Professional Interest Sections exist within IACP to focus and direct the networking efforts of the organization, and also represent the diversity of its membership. By gathering into smaller, specialized groups, IACP members gain access to targeted information and resources, and are able to remain at the forefront of their fields of interest through print and online communications. Currently, the Sections include: Cooking Schools & Teachers with its Kids in the Kitchen Network, Entrepreneurs, Food Photographers & Stylists, Food Writers, Editors & Publishers, Marketing Communicators, and Nutrition and Food Science; Committees include: Chefs, Restaurateurs & Sommeliers, Culinary Tourism, Food History, International Committee, Test Kitchen Professionals, Annual Conference, Awards of Excellence, Bert Greene Awards, Certification, Cookbook Awards, Corporate Members Council, Culinary Experience, Ethics Council, Grassroots and Nominating. The above list represents the associations striving to meet the needs of an ever-widening internal constituency, and, by extension, a growing audience and public interest market outside of the organization. Through its Sections and Committees, IACP hopes to better serve the needs of its broad membership, and

126

also to attract new members who may have specialized interests, or for whom more direct networking is a valuable service. The range of Sections and Committees also reflects changes and developments in the food world over the past 30 years. Their existence signals significant interest and growth in each particular area. This is impressive when we consider fields such as food history, culinary tourism, or food styling, which have, until recently, remained relatively obscure within the food world. The year 2009 will see the fourth IACP Food History Symposium, All Things Culinary Around the World in 1849, in Lodi, California, and is the most recent example of how Sections and Committees remain active within the food world. Events, conferences, and other activities sponsored by IACP and its subgroups are both shaped by, and help to shape, global interests in the worlds of food and cooking. Janie Hibler reflects on the importance of sections and committees:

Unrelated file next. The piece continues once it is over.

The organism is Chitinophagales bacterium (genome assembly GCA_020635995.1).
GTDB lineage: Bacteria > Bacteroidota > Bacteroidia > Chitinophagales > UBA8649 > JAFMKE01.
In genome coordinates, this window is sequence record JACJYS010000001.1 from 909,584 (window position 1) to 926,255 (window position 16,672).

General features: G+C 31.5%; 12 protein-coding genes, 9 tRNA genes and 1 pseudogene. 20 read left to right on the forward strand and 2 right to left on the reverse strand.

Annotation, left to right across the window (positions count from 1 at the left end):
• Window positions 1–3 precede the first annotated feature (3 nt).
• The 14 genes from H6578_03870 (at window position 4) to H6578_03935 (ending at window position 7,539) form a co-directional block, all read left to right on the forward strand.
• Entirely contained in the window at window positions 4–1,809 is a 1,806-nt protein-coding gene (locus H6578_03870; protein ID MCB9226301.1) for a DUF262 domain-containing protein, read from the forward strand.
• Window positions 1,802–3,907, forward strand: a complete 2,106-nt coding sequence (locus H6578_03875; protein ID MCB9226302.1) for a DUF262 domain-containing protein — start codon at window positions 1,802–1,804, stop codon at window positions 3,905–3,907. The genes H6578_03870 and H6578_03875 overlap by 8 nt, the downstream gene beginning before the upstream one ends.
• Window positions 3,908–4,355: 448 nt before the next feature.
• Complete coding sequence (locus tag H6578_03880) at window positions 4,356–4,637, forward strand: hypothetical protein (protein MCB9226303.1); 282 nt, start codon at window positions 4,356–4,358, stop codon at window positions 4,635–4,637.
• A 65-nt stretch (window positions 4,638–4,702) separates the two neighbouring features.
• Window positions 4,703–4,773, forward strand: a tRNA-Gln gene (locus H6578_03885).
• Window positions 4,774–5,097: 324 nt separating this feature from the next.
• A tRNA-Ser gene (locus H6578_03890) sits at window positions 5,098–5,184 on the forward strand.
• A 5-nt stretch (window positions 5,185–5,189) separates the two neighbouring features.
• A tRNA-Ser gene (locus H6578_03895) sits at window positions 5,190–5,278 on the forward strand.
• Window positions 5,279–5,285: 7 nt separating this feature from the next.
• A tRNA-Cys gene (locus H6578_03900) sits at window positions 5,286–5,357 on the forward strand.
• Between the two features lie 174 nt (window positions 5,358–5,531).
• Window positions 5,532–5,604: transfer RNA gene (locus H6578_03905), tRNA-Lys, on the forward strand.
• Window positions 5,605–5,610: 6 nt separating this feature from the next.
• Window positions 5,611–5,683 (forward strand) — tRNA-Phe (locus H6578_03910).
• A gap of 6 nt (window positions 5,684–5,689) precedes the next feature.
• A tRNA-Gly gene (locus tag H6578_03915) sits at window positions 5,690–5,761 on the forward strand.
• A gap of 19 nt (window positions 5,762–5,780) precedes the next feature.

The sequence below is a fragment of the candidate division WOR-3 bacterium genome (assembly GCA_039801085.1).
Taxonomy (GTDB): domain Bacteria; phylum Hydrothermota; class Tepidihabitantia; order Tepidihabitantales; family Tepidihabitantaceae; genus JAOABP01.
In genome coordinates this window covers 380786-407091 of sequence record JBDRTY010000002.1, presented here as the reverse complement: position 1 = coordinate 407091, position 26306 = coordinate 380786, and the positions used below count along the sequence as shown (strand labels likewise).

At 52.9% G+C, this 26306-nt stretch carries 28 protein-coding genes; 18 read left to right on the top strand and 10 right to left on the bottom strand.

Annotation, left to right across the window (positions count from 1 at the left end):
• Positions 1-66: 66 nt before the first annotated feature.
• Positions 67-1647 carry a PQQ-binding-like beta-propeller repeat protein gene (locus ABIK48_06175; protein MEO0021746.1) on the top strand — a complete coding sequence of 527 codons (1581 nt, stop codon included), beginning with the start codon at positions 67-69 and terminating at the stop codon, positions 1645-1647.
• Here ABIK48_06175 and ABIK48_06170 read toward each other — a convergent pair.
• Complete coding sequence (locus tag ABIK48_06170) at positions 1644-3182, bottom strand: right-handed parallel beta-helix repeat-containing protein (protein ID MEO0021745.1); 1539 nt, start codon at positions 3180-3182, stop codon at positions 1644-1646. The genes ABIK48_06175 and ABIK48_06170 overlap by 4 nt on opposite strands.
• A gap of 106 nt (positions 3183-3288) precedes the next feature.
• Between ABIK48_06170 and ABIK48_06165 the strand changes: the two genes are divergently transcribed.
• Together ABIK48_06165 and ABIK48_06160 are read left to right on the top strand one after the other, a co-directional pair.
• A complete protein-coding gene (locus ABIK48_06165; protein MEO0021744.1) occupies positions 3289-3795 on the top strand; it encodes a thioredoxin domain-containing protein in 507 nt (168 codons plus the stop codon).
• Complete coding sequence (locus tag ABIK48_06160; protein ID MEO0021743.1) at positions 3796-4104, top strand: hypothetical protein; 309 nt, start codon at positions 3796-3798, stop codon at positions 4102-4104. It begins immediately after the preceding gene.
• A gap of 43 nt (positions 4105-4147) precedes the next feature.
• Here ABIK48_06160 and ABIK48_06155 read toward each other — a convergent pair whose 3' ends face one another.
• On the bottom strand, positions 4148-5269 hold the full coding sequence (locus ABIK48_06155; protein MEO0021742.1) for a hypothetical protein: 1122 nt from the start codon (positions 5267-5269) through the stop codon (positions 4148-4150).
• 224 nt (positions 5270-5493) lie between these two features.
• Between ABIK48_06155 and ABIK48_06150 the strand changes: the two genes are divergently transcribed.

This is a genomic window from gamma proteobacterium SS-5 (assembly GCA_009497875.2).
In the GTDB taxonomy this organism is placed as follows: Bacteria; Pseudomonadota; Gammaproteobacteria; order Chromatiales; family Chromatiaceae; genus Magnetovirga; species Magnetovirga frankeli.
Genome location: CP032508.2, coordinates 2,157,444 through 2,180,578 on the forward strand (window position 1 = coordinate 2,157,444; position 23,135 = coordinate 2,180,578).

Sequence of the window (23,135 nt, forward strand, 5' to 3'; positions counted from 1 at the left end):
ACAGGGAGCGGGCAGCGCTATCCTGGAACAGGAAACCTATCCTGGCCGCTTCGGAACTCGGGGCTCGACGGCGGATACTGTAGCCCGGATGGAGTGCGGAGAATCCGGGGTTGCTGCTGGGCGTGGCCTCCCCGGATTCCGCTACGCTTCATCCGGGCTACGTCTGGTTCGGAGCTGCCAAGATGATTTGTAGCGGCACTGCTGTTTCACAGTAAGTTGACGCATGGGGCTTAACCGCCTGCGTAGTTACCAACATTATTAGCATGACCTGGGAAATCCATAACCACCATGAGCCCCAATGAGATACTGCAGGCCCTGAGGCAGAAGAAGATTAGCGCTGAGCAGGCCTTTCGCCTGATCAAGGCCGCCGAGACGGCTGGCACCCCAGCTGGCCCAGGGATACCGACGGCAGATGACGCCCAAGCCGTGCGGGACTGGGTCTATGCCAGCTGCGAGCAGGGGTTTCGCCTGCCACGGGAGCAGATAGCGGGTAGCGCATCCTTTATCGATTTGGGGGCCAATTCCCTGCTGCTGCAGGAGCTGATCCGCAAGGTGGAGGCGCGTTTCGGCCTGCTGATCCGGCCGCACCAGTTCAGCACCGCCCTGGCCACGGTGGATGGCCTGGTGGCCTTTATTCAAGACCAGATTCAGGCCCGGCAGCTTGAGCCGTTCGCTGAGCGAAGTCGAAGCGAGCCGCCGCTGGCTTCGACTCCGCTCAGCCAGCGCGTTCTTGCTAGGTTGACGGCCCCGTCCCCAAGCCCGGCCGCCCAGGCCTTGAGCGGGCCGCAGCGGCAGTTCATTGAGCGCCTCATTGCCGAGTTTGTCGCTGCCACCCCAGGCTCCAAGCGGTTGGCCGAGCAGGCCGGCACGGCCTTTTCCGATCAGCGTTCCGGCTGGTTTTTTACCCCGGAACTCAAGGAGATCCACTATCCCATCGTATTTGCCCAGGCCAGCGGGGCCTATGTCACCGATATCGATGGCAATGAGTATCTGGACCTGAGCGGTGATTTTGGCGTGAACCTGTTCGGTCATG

I notice the science and nutrition category has been formed and the different subgroups within IACP. I think thats important, you know, that we add those and expand as we go along. So, I think that seems to me to be on track, but I also think one thing to keep in mindis how essential it is to really work at developing conference programs that appeal to members that have been in it for a long time. In other words, more advanced kind of

127

programs, you know, so you can keep growing professionally. Because when we started IACP, one of the big missions has always been continuing education and professional development, so we want to always bring new people along, but we dont want to lose the people who have been in it a long time either. 22 Janie Hibler

Learning what IACP has meant to its members lives is a valuable and inspiring outcome of the oral histories interviews. We are lucky to have captured these memories and recollections, for they give us a greater sense for the character of the association over time. However, there is perhaps a greater significance to food culture and culinary history than has been recognized by individual members. Taken collectively, the oral histories represent a movement in cooking and culinary education, which can no longer be underestimated. While certain key figures have enjoyed much-deserved notoriety and celebrity for changing the ways we eat and cook, no single icon, or small contingent of influential gourmets, can match the combined efforts of these grassroots pioneers. Working regionally, nationally and internationally, these individuals built IACP, and in doing so, helped to build the food culture we enjoy today. Transcript, Janie Hibler Oral History Interview, December 16, 2004, by Blake Swihart, Schlesinger Library.